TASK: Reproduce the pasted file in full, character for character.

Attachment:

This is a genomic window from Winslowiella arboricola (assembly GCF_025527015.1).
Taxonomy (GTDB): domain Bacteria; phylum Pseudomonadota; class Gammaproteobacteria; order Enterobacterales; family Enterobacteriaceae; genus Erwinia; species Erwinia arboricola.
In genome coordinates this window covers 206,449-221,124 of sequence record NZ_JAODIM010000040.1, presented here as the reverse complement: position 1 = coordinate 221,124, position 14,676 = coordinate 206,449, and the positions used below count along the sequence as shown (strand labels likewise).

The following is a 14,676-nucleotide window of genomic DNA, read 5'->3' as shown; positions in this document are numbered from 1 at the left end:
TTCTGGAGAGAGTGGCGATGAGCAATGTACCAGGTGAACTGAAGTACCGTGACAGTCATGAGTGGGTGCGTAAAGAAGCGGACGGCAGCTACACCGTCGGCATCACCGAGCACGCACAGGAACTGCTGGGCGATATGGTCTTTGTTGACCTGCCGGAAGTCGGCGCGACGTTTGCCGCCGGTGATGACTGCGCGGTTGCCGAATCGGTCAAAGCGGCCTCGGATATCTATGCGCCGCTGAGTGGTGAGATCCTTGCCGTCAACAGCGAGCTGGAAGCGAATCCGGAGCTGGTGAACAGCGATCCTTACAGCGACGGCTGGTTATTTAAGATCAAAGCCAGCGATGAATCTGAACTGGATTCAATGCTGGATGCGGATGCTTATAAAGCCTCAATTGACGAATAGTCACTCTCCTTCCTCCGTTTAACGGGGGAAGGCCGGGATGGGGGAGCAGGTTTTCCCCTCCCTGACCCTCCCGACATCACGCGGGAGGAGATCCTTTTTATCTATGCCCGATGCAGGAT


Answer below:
This is a genomic window from Winslowiella arboricola (assembly GCF_025527015.1).
Taxonomy (GTDB): domain Bacteria; phylum Pseudomonadota; class Gammaproteobacteria; order Enterobacterales; family Enterobacteriaceae; genus Erwinia; species Erwinia arboricola.
In genome coordinates this window covers 206,449-221,124 of sequence record NZ_JAODIM010000040.1, presented here as the reverse complement: position 1 = coordinate 221,124, position 14,676 = coordinate 206,449, and the positions used below count along the sequence as shown (strand labels likewise).

The following is a 14,676-nucleotide window of genomic DNA, read 5'->3' as shown; positions in this document are numbered from 1 at the left end:
TTCTGGAGAGAGTGGCGATGAGCAATGTACCAGGTGAACTGAAGTACCGTGACAGTCATGAGTGGGTGCGTAAAGAAGCGGACGGCAGCTACACCGTCGGCATCACCGAGCACGCACAGGAACTGCTGGGCGATATGGTCTTTGTTGACCTGCCGGAAGTCGGCGCGACGTTTGCCGCCGGTGATGACTGCGCGGTTGCCGAATCGGTCAAAGCGGCCTCGGATATCTATGCGCCGCTGAGTGGTGAGATCCTTGCCGTCAACAGCGAGCTGGAAGCGAATCCGGAGCTGGTGAACAGCGATCCTTACAGCGACGGCTGGTTATTTAAGATCAAAGCCAGCGATGAATCTGAACTGGATTCAATGCTGGATGCGGATGCTTATAAAGCCTCAATTGACGAATAGTCACTCTCCTTCCTCCGTTTAACGGGGGAAGGCCGGGATGGGGGAGCAGGTTTTCCCCTCCCTGACCCTCCCGACATCACGCGGGAGGAGATCCTTTTTATCTATGCCCGATGCAGGAT